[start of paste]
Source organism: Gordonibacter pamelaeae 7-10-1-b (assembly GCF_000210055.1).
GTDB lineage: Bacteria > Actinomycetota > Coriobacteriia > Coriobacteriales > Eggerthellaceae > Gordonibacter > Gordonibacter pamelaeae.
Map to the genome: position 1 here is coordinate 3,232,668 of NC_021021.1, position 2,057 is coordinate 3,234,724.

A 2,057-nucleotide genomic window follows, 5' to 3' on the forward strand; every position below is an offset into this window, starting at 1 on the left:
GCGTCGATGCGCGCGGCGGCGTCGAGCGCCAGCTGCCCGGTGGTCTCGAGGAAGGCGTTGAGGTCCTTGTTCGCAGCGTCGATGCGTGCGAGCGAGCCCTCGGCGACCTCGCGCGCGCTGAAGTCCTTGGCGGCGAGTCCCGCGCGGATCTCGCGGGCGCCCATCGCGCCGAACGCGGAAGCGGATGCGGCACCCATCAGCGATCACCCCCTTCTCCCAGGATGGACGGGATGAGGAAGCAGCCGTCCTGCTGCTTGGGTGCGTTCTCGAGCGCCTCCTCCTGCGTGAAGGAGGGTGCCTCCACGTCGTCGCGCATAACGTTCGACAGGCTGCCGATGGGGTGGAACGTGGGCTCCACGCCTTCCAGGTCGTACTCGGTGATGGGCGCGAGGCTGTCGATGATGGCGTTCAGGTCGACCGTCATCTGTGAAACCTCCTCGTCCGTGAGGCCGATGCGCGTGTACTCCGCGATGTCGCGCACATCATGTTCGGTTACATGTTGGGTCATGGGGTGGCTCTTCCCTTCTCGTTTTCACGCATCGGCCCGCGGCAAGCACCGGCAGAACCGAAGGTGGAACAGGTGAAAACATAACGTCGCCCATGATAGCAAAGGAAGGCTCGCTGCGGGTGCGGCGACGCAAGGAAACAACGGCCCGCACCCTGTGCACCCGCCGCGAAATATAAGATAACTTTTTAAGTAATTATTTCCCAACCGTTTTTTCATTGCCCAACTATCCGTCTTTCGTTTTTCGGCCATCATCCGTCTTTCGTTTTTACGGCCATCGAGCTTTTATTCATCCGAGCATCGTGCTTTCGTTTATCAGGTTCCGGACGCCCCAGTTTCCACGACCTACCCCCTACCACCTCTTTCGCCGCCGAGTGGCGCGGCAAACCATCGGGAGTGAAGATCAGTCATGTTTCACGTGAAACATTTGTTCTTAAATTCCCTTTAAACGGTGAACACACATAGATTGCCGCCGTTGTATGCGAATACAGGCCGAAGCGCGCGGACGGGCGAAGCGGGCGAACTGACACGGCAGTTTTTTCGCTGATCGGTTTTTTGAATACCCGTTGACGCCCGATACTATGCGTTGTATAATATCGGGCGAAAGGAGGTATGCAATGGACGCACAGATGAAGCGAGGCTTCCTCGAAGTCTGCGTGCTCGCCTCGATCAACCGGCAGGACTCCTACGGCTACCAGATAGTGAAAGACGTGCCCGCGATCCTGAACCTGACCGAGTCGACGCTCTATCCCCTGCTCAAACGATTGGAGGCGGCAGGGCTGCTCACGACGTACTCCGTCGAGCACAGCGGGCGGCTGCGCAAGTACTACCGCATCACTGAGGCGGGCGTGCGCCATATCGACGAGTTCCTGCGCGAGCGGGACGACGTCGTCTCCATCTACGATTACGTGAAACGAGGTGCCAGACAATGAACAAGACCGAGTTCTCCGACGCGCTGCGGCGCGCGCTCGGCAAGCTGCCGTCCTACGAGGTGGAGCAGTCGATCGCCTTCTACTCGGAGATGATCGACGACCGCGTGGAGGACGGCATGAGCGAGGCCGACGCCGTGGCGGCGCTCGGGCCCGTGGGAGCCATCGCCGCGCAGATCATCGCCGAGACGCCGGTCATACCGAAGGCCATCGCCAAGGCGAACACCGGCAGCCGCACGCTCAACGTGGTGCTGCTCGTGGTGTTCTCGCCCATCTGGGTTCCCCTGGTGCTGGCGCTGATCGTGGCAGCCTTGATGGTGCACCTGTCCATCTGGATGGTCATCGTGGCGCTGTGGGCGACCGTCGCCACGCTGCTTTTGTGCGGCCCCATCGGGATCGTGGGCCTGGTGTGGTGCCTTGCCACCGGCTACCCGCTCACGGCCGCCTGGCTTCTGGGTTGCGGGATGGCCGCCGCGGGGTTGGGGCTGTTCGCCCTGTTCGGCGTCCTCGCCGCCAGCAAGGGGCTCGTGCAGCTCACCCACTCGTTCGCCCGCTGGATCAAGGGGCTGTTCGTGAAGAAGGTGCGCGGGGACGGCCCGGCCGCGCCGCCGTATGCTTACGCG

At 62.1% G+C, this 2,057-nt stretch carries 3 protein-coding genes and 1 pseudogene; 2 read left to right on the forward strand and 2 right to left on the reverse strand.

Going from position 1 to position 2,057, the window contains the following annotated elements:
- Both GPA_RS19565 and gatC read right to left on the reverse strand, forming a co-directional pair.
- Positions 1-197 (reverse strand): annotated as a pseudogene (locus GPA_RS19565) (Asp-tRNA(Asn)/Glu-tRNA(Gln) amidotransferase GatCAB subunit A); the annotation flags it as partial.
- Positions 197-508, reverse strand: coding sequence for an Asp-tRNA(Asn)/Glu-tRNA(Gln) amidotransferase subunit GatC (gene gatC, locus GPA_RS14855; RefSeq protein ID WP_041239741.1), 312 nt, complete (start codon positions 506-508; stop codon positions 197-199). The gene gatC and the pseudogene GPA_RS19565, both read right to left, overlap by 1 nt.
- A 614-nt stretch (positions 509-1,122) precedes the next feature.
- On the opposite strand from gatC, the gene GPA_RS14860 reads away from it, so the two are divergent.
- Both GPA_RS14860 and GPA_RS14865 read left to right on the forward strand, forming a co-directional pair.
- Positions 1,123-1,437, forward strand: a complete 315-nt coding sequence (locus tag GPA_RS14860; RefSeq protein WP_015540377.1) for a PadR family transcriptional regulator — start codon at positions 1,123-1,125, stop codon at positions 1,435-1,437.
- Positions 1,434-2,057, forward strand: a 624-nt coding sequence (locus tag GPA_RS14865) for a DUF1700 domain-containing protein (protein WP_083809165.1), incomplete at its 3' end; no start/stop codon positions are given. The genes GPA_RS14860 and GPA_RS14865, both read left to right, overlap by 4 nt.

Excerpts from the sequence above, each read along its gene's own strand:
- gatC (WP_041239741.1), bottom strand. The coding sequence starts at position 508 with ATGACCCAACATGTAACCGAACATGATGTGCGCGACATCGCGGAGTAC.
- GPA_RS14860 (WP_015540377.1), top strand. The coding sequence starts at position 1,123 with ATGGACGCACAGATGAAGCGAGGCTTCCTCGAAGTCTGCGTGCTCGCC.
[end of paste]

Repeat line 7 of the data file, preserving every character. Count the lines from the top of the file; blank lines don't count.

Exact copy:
Going from position 1 to position 2,057, the window contains the following annotated elements: